How Not to Write a Cover Letter

Being a small business, I don’t often get cover letters and resumes, although once I got a perfume-scented resume on blue letterhead that went directly in the trash.  Yesterday, I got a cover letter that was truly stunning, and not in a good way. It was stunning because it was such a good example of how NOT to write a letter. I am posting it here, with comments (and with identity removed, of course).

To Whom it May Concern:

No personalization…unforgivable since I am the only person listed on my website.

I would like to be considered for employment with your company, so here is a little background on my education and experiences.

Doesn’t mention what type of employment is being sought.

I have a Bachelors of Science in Business Administration from [XXX ]University, where I double majored in Marketing and Business Management.  I also earned a minor in Professional Communications.  I achieved a GPA of 3.49, while also being extremely involved in extra-curricular activities and community service opportunities on campus.

Would have put this down further…or talked about what subjects I learned about, more specifically.

I’ve gained experience relevant to the business industry through two internships, one with[xxx}- a marketing firm, and the other with[xxx}.  These internships allowed me to utilize the information I had been learning at[the University] and have allowed for me to gain experience in the marketing field.

No specificity: the writer could have given examples of specific tasks or information learned.

Before you ask, I’ll go ahead and answer the big questions in your mind.  Yes, I am currently in [other state]  No, I do not plan to work from here; I’m ready and willing to relocate.  And finally, No, I understand that I’m entry-level and do not expect to receive relocation funds.

Geez. Now you are a mind-reader. Don’t assume anything.

I have enclosed my resume for your review.   Also, my LinkedIn profile can be viewed at[LinkedIn], if that better fits your viewing preferences.

This is nit-picky but you have attached not enclosed your resume, since this is an email.

I would be happy to aid you and your company in future endeavors, if you will please contact me at [telephone and email] I would welcome the chance to discuss openings.

Notice that nearly every paragraph and sentence starts with I. It’s all about the writer and nothing about my company.

Thank you for your consideration.


I wrote the author of this email back and told her there were no opportunities. I also gave her a couple of tips. She didn’t reply. I am pretty positive this letter will get her nowhere.

Here are my top three tips on how to write an effective cover letter:

  1. Personalize: Have a name (or at the very least a department or title). Mention the name of the company you are applying to, and why you are interested in working at that company.
  2. Summarize your background, but in relation to the potential job: In college, you probably took arts classes and sociology, etc. but perhaps you took a really great writing class that would help you be a copywriter, right?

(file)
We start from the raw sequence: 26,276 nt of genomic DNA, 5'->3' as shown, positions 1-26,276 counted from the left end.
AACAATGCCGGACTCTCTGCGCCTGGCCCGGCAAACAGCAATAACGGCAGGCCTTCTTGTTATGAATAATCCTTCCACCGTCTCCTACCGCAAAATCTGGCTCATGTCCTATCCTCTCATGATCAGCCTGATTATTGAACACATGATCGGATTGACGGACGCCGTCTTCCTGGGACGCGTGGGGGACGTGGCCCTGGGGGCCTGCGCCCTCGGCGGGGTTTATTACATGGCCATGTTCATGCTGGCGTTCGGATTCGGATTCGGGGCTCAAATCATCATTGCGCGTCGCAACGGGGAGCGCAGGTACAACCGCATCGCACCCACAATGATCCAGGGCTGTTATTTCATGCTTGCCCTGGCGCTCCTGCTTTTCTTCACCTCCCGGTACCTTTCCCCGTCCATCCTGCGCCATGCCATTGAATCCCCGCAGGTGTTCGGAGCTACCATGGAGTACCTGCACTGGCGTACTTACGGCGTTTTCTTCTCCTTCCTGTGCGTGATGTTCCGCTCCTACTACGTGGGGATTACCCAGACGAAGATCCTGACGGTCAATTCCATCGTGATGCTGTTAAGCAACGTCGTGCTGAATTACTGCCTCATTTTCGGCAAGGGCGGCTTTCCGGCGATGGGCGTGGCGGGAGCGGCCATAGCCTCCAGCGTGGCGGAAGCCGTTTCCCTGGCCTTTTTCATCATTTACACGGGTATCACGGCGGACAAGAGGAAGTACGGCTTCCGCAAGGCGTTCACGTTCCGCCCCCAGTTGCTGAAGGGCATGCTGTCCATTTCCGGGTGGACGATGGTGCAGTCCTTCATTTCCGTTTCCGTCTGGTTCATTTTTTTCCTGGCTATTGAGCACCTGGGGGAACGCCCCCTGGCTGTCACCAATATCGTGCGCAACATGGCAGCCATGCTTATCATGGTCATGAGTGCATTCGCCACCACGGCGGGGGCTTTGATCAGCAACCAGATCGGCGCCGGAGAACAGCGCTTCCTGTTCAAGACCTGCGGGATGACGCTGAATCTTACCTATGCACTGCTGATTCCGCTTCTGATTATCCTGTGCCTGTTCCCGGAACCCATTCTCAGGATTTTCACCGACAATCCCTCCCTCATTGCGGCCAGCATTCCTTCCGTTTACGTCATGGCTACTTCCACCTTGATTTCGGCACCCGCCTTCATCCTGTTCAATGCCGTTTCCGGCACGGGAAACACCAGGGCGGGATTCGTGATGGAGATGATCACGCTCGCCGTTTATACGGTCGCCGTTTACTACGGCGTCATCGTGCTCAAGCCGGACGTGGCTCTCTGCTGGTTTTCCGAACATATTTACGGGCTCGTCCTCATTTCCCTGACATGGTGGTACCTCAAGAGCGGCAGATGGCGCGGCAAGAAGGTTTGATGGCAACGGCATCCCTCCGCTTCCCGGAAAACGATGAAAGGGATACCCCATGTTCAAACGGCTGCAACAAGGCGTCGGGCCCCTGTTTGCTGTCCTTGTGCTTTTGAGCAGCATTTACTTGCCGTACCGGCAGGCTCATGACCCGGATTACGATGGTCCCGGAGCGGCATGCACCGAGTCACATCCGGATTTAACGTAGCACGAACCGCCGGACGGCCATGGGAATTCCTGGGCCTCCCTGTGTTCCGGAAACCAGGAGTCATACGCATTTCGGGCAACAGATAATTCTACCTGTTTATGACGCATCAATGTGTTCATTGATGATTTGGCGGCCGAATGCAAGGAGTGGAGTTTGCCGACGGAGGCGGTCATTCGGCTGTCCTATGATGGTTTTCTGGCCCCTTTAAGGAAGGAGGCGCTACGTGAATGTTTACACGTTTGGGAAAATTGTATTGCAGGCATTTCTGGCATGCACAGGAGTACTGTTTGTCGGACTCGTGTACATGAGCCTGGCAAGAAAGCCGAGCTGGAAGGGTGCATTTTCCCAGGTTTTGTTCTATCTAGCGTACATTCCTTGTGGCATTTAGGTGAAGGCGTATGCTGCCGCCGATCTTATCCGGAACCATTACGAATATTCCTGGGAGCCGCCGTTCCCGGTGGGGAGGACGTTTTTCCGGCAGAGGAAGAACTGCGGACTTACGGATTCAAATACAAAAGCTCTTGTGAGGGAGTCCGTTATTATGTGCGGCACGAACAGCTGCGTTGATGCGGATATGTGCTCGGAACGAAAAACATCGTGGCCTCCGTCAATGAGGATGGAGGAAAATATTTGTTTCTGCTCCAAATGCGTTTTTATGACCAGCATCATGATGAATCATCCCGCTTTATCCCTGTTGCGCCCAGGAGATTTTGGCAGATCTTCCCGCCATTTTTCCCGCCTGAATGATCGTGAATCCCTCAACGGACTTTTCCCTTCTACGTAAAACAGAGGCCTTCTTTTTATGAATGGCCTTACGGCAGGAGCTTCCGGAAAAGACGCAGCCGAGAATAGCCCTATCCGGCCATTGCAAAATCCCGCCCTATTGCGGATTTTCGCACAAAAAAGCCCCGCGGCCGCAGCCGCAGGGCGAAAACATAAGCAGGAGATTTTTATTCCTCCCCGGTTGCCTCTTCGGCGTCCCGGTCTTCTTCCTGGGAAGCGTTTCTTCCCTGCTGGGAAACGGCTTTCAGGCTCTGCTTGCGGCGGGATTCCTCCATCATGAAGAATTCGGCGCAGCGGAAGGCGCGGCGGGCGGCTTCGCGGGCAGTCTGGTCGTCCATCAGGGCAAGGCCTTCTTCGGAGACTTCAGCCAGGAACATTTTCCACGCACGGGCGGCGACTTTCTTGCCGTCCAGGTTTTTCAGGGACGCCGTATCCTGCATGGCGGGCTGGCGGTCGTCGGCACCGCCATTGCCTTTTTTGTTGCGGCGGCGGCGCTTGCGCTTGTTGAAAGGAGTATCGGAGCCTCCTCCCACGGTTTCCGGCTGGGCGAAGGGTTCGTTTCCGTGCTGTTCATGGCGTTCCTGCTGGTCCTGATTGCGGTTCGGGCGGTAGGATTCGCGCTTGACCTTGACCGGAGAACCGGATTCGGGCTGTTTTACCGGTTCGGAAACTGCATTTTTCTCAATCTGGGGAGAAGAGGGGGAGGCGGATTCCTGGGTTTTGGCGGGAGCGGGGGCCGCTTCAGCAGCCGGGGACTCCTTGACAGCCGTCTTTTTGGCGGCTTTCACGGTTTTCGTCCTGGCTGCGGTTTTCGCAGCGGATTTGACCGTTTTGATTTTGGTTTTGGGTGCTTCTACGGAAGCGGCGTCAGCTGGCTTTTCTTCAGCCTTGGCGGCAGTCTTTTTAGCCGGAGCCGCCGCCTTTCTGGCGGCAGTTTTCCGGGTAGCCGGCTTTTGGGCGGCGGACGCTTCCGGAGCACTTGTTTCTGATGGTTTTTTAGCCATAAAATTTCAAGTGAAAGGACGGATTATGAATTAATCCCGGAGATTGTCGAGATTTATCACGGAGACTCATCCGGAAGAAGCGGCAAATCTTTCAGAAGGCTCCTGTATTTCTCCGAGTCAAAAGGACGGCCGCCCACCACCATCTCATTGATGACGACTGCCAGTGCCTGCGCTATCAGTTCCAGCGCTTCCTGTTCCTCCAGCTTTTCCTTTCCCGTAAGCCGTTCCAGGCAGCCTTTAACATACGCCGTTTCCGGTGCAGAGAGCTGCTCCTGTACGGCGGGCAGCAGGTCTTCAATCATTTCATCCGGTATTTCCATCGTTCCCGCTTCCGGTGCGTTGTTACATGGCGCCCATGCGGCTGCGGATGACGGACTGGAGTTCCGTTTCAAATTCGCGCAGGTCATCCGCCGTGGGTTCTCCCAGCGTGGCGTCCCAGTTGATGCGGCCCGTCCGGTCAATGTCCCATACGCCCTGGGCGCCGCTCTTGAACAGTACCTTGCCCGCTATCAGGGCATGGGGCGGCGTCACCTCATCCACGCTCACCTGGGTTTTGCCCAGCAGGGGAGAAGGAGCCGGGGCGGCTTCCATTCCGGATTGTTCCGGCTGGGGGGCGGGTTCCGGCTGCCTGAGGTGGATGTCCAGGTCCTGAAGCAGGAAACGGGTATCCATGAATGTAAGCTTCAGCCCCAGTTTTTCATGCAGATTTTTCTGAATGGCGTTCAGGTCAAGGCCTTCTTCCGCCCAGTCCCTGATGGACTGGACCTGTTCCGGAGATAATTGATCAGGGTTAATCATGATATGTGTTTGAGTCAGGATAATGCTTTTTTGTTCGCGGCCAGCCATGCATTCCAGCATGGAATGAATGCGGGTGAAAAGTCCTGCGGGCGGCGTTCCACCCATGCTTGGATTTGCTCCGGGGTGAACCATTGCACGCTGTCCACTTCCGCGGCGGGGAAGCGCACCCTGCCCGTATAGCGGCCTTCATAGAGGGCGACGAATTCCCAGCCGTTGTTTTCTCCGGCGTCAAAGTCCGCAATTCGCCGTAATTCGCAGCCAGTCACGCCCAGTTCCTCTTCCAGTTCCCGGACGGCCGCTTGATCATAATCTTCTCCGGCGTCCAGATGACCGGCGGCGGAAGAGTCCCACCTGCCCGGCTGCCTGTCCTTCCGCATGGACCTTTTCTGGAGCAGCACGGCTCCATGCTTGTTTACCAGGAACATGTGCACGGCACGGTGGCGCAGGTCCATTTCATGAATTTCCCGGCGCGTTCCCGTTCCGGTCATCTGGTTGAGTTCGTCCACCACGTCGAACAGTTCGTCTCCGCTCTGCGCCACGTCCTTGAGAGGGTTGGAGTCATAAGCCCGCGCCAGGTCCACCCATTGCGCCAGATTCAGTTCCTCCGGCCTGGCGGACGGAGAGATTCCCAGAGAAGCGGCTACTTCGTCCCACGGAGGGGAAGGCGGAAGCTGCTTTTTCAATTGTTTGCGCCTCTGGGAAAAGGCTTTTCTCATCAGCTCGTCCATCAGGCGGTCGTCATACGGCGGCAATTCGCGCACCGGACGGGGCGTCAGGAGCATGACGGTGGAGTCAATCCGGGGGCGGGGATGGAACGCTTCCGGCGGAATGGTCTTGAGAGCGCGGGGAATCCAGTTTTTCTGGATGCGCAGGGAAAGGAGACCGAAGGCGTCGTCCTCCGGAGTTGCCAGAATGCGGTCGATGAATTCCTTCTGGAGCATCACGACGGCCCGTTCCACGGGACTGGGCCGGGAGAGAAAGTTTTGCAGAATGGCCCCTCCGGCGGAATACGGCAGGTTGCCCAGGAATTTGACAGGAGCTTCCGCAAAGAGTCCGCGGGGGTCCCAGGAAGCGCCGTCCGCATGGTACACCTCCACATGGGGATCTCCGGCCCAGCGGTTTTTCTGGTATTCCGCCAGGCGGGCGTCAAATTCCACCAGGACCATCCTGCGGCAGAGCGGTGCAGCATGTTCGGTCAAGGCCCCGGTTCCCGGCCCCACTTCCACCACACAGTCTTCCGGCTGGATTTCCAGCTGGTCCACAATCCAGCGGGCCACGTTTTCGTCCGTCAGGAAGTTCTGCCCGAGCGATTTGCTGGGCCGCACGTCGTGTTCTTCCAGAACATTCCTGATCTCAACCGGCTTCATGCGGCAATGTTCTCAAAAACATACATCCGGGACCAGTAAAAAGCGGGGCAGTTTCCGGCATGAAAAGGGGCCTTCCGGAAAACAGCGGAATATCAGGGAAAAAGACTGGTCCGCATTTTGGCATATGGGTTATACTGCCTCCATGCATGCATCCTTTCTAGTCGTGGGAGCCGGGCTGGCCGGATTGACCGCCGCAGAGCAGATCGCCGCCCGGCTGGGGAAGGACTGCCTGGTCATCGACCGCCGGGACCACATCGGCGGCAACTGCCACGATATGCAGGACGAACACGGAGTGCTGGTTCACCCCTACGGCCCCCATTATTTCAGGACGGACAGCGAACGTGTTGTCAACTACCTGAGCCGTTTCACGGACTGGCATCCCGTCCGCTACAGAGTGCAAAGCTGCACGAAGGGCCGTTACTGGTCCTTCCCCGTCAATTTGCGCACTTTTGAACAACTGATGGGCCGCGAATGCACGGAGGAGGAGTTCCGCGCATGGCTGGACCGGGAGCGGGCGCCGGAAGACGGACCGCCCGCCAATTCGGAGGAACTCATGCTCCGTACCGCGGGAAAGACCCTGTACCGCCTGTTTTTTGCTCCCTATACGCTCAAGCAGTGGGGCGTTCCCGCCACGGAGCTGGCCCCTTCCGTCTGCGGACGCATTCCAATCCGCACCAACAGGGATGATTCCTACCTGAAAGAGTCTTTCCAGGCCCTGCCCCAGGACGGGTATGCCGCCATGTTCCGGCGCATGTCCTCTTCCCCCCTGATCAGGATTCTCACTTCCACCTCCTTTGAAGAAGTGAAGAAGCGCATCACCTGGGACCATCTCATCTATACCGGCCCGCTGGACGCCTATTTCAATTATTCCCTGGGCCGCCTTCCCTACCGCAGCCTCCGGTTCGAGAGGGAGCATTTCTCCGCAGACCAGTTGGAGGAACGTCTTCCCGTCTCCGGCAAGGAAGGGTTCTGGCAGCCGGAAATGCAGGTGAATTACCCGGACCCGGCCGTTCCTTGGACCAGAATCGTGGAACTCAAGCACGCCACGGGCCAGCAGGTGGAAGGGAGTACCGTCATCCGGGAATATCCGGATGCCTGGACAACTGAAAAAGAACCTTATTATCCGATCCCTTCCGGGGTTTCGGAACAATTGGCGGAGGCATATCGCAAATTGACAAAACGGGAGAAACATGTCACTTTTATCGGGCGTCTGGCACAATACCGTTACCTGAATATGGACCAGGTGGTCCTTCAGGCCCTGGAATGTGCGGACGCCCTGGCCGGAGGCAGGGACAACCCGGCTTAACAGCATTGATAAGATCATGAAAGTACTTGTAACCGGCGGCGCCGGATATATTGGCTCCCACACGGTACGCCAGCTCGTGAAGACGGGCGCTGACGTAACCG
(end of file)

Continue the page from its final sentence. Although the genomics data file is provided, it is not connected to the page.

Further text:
3. Talk about what you can do for the company: Can you bring in business, deal with clients, sweep the floor really well? What do you bring to the table?

What are your tips? What are the biggest mistakes you see when you get cover letters?



Proving once again Mother was right

Mom was right about minding your manners. Although behaving appropriately and properly seems to be lost these days,  it is still the best way to behave, especially if you care about your personal brand and personal marketing.

This evening I was at an event about social media. Lots of people were tweeting and in this context that is acceptable behavior. However, lots of people, especially a very obnoxious man behind me, were chit-chatting during the panel presentation. This is not acceptable. It shows lack of respect for the speakers, the audience, and very poor manners. Of course, this is no way compares to the congressman shouting “you lie” to the president or the obnoxious rants of a self-absorbed, self-important rap/pop star (I am omitting the names because you know who I am talking about and I am sick of giving them any more publicity).

Manners and considerate behavior are in free fall in our society and we should be concerned from a personal branding and marketing perspective, among others. Why? Because someone who has bad manners shows him/herself to be very self-absorbed, even narcissistic. And do you want to do business with someone like that? In the end, we always want to do business with people we like and maybe even respect. Let me tell you, if I ever see the man whom I mentioned  was seated behind me, I will not want to meet him. And why should I? He has shown me through his behavior that he lacks common courtesy.

The takeaway is this: mind your manners to show the world your best self, and in the process you will help improve your personal brand perception.
On Monday, Kami Huyse discussed this very issue on her blog, Communication Overtones. She came to a different conclusion. She thinks the overemphasis on personal branding has allowed character to fall by the wayside. I think society and culture have more to do with that.  I was thinking about it this evening and really, I don’t think you can fault personal branding at all. In fact, as I said before, if you care about your personal brand, you should aim to be civil, be polite. It is better to be known for your ideas, your experiences than for your crassness and lack of manners. Right?

What are your thoughts on this subject?